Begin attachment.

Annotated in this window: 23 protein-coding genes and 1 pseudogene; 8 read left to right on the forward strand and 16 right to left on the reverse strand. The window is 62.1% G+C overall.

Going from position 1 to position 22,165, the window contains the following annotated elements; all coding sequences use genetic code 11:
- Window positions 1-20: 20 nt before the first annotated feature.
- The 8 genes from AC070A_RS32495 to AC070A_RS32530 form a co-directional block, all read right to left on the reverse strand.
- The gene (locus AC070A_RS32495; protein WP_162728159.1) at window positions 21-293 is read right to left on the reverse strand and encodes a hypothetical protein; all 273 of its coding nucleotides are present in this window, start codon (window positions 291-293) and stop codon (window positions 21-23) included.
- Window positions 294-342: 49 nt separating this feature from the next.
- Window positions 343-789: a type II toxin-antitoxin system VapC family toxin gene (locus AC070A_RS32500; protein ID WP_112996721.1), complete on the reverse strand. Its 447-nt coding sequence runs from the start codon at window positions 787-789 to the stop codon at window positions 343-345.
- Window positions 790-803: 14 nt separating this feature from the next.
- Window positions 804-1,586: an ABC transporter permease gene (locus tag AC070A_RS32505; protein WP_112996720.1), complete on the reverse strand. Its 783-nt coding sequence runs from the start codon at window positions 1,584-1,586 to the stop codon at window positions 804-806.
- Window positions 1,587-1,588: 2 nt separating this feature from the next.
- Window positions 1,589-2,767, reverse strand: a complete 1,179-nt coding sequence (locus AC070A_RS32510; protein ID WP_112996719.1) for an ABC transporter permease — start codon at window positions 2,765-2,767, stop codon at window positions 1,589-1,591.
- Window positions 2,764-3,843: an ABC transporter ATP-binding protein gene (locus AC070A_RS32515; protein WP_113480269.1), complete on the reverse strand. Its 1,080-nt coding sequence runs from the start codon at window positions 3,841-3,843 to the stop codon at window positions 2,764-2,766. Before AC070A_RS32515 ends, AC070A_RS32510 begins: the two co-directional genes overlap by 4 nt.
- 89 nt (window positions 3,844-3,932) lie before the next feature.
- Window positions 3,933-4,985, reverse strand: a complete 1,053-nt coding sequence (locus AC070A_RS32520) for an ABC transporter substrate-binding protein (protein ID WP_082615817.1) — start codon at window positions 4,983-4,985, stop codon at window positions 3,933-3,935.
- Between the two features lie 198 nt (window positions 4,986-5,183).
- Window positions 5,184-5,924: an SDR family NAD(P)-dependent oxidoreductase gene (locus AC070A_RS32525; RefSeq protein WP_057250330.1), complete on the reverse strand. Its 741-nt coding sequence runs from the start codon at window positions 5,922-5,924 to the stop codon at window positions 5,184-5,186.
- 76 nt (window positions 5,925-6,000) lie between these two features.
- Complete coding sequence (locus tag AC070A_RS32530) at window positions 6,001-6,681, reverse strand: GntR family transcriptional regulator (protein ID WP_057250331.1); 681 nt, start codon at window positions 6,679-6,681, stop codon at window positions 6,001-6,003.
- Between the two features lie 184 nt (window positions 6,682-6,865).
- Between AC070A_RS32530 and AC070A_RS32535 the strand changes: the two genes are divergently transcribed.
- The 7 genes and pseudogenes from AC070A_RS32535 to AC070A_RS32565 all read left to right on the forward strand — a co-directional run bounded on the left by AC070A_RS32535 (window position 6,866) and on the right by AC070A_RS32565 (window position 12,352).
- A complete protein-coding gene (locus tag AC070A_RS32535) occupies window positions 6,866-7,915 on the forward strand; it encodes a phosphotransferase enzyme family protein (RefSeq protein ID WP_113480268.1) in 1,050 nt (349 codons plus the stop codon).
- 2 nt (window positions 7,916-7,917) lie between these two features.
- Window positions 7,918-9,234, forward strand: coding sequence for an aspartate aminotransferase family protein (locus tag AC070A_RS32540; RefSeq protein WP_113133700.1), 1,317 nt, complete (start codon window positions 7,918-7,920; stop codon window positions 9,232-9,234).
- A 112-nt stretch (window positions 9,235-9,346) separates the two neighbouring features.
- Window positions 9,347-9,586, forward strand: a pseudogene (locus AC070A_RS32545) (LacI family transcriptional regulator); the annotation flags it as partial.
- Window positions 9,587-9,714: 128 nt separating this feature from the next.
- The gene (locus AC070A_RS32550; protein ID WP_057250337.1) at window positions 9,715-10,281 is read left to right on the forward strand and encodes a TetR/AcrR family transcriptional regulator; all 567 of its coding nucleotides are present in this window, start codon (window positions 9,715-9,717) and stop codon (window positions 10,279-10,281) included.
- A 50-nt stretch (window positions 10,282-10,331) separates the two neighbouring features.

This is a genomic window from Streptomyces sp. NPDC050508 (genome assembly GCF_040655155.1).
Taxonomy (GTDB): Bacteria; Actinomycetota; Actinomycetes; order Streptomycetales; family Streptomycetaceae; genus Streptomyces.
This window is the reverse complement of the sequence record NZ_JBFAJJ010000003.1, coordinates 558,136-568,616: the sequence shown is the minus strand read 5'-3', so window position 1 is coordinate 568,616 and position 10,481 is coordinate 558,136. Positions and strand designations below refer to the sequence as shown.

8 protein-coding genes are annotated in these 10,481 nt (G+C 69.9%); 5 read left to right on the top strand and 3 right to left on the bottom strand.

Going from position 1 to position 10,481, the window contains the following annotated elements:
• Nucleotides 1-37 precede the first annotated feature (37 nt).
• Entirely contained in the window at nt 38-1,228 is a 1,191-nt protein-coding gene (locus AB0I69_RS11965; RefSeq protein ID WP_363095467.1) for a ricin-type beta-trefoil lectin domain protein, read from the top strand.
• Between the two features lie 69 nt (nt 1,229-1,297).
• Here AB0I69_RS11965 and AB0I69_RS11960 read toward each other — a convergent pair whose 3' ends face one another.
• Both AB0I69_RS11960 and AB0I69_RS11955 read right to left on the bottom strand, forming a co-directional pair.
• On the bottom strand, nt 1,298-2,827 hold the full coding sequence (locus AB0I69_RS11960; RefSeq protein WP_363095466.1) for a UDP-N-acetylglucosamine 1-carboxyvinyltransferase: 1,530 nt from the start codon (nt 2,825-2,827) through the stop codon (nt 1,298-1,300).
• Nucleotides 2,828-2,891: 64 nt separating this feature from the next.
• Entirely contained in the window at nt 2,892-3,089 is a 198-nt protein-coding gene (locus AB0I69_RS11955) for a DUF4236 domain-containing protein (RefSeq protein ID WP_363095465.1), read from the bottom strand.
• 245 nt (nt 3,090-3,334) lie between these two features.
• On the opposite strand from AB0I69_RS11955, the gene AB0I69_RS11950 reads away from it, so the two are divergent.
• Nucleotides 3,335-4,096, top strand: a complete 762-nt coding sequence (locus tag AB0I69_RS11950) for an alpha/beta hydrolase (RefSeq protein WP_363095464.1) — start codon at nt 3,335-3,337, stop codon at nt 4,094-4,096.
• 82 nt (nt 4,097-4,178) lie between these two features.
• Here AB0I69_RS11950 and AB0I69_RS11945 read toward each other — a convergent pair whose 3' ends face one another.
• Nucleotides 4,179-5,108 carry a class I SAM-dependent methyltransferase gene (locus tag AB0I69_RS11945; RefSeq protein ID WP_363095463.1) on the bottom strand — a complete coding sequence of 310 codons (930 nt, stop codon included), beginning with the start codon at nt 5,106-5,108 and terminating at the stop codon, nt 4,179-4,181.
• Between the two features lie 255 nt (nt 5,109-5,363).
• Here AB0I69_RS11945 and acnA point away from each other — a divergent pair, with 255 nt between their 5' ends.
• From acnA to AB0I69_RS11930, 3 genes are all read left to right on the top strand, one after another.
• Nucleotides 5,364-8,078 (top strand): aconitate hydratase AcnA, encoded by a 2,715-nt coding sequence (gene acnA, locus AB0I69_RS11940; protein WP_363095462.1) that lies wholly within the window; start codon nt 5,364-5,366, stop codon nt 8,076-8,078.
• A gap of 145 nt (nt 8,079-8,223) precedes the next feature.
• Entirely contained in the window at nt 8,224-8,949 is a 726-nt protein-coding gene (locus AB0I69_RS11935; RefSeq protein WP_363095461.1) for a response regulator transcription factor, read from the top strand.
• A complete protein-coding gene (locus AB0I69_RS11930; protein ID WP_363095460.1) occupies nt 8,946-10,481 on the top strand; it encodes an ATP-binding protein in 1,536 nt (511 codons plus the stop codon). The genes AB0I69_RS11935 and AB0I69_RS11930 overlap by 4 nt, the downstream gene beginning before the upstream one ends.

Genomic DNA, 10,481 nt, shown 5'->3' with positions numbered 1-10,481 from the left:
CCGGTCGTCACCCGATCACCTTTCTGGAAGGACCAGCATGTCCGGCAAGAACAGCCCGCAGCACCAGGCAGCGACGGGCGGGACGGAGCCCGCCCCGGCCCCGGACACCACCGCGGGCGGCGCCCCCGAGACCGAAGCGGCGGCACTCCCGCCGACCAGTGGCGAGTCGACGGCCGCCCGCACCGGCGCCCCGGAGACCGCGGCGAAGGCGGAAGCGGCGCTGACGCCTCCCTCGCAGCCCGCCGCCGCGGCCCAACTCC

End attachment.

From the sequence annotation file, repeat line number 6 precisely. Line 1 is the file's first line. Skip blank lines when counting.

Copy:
- Window positions 294-342: 49 nt separating this feature from the next.